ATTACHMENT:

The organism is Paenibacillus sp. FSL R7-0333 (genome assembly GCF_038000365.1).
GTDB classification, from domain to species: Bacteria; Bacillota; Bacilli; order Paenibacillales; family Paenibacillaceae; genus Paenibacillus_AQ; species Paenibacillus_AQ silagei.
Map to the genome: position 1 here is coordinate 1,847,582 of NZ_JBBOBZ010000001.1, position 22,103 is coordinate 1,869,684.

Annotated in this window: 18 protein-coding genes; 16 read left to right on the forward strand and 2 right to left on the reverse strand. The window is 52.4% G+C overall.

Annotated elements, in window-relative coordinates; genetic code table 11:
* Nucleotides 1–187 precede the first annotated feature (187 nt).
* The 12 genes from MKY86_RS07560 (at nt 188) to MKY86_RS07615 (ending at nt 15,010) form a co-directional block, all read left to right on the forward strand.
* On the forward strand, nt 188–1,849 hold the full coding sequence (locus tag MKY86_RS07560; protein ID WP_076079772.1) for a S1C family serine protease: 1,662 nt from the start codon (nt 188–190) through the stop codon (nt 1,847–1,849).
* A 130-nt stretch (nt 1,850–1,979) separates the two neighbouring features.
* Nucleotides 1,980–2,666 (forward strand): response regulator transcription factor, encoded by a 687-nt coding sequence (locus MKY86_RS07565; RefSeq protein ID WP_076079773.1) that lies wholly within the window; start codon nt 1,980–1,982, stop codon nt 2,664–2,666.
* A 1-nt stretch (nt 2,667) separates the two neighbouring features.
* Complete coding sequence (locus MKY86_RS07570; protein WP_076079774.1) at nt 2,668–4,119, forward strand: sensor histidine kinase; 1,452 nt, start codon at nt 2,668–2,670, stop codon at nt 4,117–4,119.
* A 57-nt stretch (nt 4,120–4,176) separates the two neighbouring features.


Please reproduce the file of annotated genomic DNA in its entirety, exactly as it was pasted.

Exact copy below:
The organism is Paenibacillus sp. FSL R7-0333 (genome assembly GCF_038000365.1).
GTDB classification, from domain to species: Bacteria; Bacillota; Bacilli; order Paenibacillales; family Paenibacillaceae; genus Paenibacillus_AQ; species Paenibacillus_AQ silagei.
Map to the genome: position 1 here is coordinate 1,847,582 of NZ_JBBOBZ010000001.1, position 22,103 is coordinate 1,869,684.

Annotated in this window: 18 protein-coding genes; 16 read left to right on the forward strand and 2 right to left on the reverse strand. The window is 52.4% G+C overall.

Annotated elements, in window-relative coordinates; genetic code table 11:
* Nucleotides 1–187 precede the first annotated feature (187 nt).
* The 12 genes from MKY86_RS07560 (at nt 188) to MKY86_RS07615 (ending at nt 15,010) form a co-directional block, all read left to right on the forward strand.
* On the forward strand, nt 188–1,849 hold the full coding sequence (locus tag MKY86_RS07560; protein ID WP_076079772.1) for a S1C family serine protease: 1,662 nt from the start codon (nt 188–190) through the stop codon (nt 1,847–1,849).
* A 130-nt stretch (nt 1,850–1,979) separates the two neighbouring features.
* Nucleotides 1,980–2,666 (forward strand): response regulator transcription factor, encoded by a 687-nt coding sequence (locus MKY86_RS07565; RefSeq protein ID WP_076079773.1) that lies wholly within the window; start codon nt 1,980–1,982, stop codon nt 2,664–2,666.
* A 1-nt stretch (nt 2,667) separates the two neighbouring features.
* Complete coding sequence (locus MKY86_RS07570; protein WP_076079774.1) at nt 2,668–4,119, forward strand: sensor histidine kinase; 1,452 nt, start codon at nt 2,668–2,670, stop codon at nt 4,117–4,119.
* A 57-nt stretch (nt 4,120–4,176) separates the two neighbouring features.